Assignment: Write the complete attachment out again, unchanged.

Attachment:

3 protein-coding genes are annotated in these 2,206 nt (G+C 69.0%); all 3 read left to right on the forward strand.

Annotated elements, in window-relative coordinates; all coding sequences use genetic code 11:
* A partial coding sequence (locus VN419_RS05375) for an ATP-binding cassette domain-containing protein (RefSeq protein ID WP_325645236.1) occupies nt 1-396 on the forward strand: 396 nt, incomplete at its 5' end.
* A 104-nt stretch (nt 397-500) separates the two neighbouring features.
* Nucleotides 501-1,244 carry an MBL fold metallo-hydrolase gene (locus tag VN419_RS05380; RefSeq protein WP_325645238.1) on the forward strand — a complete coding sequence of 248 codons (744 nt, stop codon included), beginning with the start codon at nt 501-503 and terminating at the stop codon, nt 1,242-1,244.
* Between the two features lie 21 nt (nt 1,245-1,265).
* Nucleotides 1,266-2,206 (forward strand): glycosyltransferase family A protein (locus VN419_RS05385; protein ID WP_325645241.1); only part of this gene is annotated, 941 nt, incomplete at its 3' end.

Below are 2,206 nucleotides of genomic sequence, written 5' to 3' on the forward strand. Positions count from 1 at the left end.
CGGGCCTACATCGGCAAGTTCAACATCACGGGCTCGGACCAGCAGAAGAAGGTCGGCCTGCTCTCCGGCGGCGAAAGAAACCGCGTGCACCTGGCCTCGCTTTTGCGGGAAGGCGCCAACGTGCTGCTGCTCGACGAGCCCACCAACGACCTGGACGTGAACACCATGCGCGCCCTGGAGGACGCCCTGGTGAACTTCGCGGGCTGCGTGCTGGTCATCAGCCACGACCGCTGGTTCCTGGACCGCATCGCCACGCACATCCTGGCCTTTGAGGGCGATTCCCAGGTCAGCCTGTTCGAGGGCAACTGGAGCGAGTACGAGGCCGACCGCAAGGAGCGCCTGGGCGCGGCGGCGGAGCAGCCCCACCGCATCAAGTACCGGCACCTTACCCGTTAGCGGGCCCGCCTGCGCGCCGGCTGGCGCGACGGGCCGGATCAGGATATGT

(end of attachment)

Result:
3 protein-coding genes are annotated in these 2,206 nt (G+C 69.0%); all 3 read left to right on the forward strand.

Annotated elements, in window-relative coordinates; all coding sequences use genetic code 11:
* A partial coding sequence (locus VN419_RS05375) for an ATP-binding cassette domain-containing protein (RefSeq protein ID WP_325645236.1) occupies nt 1-396 on the forward strand: 396 nt, incomplete at its 5' end.
* A 104-nt stretch (nt 397-500) separates the two neighbouring features.
* Nucleotides 501-1,244 carry an MBL fold metallo-hydrolase gene (locus tag VN419_RS05380; RefSeq protein WP_325645238.1) on the forward strand — a complete coding sequence of 248 codons (744 nt, stop codon included), beginning with the start codon at nt 501-503 and terminating at the stop codon, nt 1,242-1,244.
* Between the two features lie 21 nt (nt 1,245-1,265).
* Nucleotides 1,266-2,206 (forward strand): glycosyltransferase family A protein (locus VN419_RS05385; protein ID WP_325645241.1); only part of this gene is annotated, 941 nt, incomplete at its 3' end.

Below are 2,206 nucleotides of genomic sequence, written 5' to 3' on the forward strand. Positions count from 1 at the left end.
CGGGCCTACATCGGCAAGTTCAACATCACGGGCTCGGACCAGCAGAAGAAGGTCGGCCTGCTCTCCGGCGGCGAAAGAAACCGCGTGCACCTGGCCTCGCTTTTGCGGGAAGGCGCCAACGTGCTGCTGCTCGACGAGCCCACCAACGACCTGGACGTGAACACCATGCGCGCCCTGGAGGACGCCCTGGTGAACTTCGCGGGCTGCGTGCTGGTCATCAGCCACGACCGCTGGTTCCTGGACCGCATCGCCACGCACATCCTGGCCTTTGAGGGCGATTCCCAGGTCAGCCTGTTCGAGGGCAACTGGAGCGAGTACGAGGCCGACCGCAAGGAGCGCCTGGGCGCGGCGGCGGAGCAGCCCCACCGCATCAAGTACCGGCACCTTACCCGTTAGCGGGCCCGCCTGCGCGCCGGCTGGCGCGACGGGCCGGATCAGGATATGT